In one of our north-west facing fields, sunset shadows occasionally reveal the haphazard ridge and furrow lines left from when I made a mess of ploughing it as a teenager. Laying out straight, parallel ‘lands’ (sections) for ploughing and cultivating a field have been a mark of a horseman’s and then a tractor driver’s skill for centuries; since the results are plain for all to see, they are also the source of great pride and occasional shame. Teaching a novice to drive straight, especially at 500 metres/hour (the speed of a lettuce planter) is not easy; the more nervous they are the worse it gets, resulting in ever more reactive wiggles which must be followed, and are usually amplified, on subsequent passes. The secret is a relaxed but unerring fixation on a distant tree or landmark.
Why does it matter? It’s not just pride; a bad tractor driver can waste 10% of the field and add substantially to costs. I always reckoned I was pretty good at it but I’m easily surpassed by our drivers Alex, Dave and Marius. Now that particular skill may soon be redundant as we buy tractors fitted with GPS and software to control their movement to within 20-150mm. I can’t help lamenting another skill becoming obsolete but, freed of the need to steer, a driver can devote more attention to ensuring the machine on the back operates perfectly.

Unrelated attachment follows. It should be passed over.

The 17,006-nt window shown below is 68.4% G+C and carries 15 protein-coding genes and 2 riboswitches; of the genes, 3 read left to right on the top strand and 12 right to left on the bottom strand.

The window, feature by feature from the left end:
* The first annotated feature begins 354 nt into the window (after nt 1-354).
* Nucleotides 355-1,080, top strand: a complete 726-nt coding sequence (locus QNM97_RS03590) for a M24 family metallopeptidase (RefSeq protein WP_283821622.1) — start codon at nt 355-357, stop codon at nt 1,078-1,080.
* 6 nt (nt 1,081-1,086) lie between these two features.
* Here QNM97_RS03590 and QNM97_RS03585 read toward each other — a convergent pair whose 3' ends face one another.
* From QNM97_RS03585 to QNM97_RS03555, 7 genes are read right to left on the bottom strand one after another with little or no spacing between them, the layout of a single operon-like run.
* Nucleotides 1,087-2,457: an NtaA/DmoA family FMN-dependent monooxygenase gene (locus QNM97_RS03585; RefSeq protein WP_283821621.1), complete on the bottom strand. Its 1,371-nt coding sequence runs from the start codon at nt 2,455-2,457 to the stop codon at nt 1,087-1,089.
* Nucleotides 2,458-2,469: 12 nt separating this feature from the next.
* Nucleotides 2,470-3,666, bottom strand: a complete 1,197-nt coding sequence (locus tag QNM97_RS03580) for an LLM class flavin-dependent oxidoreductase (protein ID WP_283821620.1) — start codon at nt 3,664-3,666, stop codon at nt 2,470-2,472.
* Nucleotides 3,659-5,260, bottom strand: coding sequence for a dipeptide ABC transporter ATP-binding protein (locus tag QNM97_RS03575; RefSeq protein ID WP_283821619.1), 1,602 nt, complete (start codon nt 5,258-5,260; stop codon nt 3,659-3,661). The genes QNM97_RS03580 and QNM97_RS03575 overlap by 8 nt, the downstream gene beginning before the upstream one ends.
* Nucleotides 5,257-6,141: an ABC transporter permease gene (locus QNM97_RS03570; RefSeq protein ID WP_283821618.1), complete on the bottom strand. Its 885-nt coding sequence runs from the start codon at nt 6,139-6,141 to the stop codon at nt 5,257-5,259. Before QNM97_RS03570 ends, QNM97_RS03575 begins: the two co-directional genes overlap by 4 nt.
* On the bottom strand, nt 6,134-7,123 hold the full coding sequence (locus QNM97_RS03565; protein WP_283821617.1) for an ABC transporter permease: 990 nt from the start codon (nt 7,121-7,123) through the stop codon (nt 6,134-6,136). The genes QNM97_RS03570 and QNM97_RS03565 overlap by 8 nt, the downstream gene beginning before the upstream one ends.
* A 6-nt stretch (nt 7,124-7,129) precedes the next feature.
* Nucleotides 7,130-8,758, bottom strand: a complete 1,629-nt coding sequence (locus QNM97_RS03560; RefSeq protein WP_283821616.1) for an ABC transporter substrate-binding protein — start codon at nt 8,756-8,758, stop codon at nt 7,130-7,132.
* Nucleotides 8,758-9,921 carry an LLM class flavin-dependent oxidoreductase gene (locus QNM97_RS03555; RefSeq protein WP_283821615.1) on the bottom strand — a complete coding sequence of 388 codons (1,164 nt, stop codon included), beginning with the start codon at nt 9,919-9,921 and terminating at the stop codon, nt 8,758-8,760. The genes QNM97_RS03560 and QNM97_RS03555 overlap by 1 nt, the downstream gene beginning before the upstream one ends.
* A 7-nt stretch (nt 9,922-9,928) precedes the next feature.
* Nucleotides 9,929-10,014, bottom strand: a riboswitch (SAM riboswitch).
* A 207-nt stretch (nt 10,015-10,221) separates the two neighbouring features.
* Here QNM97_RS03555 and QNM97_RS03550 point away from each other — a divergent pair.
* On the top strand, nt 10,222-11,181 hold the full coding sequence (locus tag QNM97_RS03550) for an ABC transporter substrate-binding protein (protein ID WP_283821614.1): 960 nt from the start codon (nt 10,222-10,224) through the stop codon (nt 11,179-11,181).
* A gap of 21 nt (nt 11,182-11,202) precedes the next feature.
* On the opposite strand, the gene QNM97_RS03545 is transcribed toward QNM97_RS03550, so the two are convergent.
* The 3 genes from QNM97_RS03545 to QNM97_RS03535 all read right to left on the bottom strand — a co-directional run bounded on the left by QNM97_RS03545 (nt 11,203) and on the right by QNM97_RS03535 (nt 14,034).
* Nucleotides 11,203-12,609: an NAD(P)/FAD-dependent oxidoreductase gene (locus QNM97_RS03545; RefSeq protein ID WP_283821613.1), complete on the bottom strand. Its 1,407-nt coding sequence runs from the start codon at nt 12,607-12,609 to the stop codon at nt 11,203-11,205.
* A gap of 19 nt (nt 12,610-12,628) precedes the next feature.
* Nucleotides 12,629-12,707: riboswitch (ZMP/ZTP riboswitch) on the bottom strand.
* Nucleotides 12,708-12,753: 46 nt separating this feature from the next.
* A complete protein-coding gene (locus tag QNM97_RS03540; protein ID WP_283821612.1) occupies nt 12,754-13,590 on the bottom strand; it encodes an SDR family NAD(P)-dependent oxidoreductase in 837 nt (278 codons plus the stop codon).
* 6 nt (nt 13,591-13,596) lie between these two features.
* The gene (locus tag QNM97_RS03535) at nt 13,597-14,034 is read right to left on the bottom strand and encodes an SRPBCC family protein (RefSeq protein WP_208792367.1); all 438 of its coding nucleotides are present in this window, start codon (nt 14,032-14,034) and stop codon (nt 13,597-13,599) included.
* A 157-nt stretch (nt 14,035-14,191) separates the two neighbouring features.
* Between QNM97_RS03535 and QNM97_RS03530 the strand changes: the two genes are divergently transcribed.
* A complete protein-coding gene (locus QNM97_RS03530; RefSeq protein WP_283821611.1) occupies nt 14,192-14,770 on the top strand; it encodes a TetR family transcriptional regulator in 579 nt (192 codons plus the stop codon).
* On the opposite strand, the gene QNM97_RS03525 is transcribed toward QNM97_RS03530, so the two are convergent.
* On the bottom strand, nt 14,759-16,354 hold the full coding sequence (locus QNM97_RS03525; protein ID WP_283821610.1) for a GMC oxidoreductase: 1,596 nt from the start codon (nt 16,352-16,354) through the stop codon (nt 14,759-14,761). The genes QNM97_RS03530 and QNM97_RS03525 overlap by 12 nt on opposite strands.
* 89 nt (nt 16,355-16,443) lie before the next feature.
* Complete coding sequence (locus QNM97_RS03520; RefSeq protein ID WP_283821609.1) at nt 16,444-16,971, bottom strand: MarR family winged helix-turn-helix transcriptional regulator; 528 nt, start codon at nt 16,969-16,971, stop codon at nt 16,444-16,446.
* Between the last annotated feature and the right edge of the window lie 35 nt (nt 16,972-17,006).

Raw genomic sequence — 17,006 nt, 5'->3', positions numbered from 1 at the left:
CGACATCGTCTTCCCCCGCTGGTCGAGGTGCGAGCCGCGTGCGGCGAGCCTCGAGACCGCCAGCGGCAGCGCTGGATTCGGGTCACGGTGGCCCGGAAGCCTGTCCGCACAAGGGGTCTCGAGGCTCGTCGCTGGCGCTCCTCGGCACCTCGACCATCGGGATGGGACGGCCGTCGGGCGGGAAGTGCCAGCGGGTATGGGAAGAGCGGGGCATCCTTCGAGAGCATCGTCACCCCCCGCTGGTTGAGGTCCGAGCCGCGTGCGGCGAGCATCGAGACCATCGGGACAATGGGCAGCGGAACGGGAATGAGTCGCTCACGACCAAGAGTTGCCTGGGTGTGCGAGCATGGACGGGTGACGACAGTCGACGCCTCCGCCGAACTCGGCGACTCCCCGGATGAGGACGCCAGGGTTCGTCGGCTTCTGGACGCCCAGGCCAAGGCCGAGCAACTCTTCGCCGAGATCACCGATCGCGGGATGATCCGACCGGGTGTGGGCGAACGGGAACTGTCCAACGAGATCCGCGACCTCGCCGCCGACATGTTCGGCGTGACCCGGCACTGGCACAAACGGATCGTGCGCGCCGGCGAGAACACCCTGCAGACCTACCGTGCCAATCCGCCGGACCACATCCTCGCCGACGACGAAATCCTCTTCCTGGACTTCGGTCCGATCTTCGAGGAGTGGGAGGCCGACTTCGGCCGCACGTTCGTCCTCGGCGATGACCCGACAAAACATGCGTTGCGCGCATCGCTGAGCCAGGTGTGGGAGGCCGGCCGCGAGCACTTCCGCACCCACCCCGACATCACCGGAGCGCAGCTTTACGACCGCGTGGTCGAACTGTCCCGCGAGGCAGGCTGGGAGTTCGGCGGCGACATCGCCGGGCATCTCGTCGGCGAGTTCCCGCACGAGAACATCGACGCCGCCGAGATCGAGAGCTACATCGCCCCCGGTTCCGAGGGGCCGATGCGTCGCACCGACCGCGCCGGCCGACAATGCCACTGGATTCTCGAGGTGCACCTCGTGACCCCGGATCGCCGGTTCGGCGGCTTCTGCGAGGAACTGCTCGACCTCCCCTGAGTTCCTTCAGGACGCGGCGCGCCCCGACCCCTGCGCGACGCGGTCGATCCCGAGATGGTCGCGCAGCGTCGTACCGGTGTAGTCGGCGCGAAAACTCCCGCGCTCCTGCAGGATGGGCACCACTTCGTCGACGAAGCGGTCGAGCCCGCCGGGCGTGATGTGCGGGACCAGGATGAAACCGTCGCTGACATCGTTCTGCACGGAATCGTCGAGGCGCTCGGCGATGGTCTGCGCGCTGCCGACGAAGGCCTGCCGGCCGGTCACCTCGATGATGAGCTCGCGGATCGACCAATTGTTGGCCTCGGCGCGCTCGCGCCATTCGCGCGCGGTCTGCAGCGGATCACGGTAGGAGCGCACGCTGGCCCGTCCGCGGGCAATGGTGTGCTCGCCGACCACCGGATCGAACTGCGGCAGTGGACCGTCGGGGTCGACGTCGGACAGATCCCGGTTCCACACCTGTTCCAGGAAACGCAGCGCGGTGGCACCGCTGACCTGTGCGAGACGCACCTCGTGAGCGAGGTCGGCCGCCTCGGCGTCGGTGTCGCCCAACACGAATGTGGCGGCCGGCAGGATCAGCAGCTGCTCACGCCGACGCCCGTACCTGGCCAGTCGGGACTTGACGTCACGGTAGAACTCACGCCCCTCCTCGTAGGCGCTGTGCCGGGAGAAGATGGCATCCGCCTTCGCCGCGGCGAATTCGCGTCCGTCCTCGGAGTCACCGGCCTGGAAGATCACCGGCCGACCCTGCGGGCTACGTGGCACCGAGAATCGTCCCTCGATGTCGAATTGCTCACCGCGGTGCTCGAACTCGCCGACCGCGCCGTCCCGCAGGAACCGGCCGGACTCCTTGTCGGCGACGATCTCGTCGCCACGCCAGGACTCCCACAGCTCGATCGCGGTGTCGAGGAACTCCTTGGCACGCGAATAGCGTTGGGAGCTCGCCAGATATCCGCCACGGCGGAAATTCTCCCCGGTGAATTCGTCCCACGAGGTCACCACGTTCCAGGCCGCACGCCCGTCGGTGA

An additional advantage to such accuracy is that all the soil compaction is kept in the same track lines, so crops can be planted on land that has never been driven over; the equivalent of farm scale raised beds. More excitingly, and though it will take a lot of planning, GPS brings the possibility of moving away from monocultures without going back to hand labour. Mixing different crops allows us to mimic nature to an extent, thus reducing pest pressure. Wouldn’t it be great if we could use mechanisation and technology to facilitate flexibility and complexity in farming, rather than everything agricultural just getting bigger, simpler and dumber? We might even occasionally programme our tractors to make graceful parallel curves to hug and complement our hills.